Inspiring: Alabama Senate Votes to Nullify Unconstitutional Federal Gun Laws


Our movement is a law-abiding one. It is a movement that respects the laws of the land, even when our so-called leaders don’t. People will sometimes misconstrue our advocacy as an advocacy of lawlessness or of law-breaking. Our point is exactly the opposite; we advocate not that citizens ought to break the laws. Instead, our reverence for law and order run so deep we encourage everyone to obey the law- even legislators and law enforcement.

gun3

The Second Amendment is the supreme law of the land concerning the right to keep and bear arms. The Second Amendment is astonishingly simple and outlines, essentially, that the right to keep and bear arms shall not be infringed upon. Further, Supreme Court decisions in Heller and McDonald v. Chicago have affirmed that the right to keep and bear arms applies as an individual right and that it applies to citizens of all states, respectively.

We urge everyone to obey the law and that means following the spirit, intention, and letter of the Constitution.

To that end, the Alabama State Senate has approved a bill that would prohibit federal gun control laws from being upheld in the state if those laws are considered to be a “violation of the Second Amendment.”

The media has remained quiet on the legislation that passed on Tuesday with a whopping 24-6 majority. The bill serves as a reminder to the federal government that states are not obliged to cooperate with laws that violate the already-existing Constitutional protections ratified by states in 1791.

The bill’s sponsor, Republican Sen. Paul Sanford of Huntsville, claimed that the bill comes as a result of very concerned constituents who have serious concerns over the federal government’s interest in regulating the sale, purchase and ownership of firearms. : Sanford, who claims to have a pistol permit and who carries a firearm regularly, stated that he was not trying to render federal law null and void, but only allow Alabama the legal ability to not recognize laws that violate the Constitution.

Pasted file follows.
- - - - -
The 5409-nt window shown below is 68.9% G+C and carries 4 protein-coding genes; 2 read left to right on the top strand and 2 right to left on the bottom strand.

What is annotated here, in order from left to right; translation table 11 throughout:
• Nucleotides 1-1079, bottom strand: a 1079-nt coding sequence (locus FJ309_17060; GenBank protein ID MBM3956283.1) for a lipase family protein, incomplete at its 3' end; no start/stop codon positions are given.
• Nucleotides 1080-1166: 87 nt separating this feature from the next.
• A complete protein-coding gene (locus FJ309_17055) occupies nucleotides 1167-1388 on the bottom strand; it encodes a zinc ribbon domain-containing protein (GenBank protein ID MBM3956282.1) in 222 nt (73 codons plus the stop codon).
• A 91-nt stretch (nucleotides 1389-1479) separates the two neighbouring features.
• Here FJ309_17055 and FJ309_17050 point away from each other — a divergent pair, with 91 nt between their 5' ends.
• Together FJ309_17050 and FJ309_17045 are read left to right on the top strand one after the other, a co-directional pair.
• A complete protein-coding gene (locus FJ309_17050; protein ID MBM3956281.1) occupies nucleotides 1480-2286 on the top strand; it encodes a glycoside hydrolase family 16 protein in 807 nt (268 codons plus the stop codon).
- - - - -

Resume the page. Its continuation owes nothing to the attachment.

Ironically enough, Democratic Senator Bobby Singleton of Greensboro, who voted against the bill, claimed that state law could not trump federal law, saying, “This bill is null and void on its face.”

Singleton is right that state law cannot trump existing federal law on issues reserved for federal enforcement. States cannot, for instance, make laws declaring free speech illegal or declare that citizens of that state must assent to quartering soldiers in their home.

However, what makes Singleton’s assertion ironic is that the bill that passed the Alabama Senate does not seek to undermine federal law; in fact, it does exactly the opposite. It is an assertion that the federal government has the right to set the law concerning firearm ownership, and it did exactly that by enacting the Second Amendment. Alabama patriots are respecting and adhering to that law, even if the federal government tries to undercut it with unconstitutional, illegitimate contemporary gun laws.

Will this turn back the tides of anti-gun madness? No. Will this news irreparably dishearten the tyrants of the world who seek to disarm us? Not likely. This is a symbolic victory, a reminder that we are not alone in our reverence for the Constitution and the laws outlined therein. Our movement is a law-abiding one that recognizes legitimate laws.

Greg Campbell is a contributor for The Tea Party News Network and is the lead gun rights columnist for resistancemovement.com.Follow him on Twitter:


Related Articles

0

Leland Yee — Gun Runner, Terrorist Enabler, Progressive Communist

By: Terresa Monroe-Hamilton NoisyRoom.net For years now, Trevor Loudon has warned about Progressives, their corruption and their oft connection to

42

EPA Goes After Second Amendment

Absurd as it may sound, the most immediate threat to our constitutional liberties is not the adolescent Marxist in the

0

Square Mobile Payment Systems Modifies User Agreement to Prohibit Gun-Related Purchases

Square payment services is one of those new payment applications that merchants can put on a smart phone and, along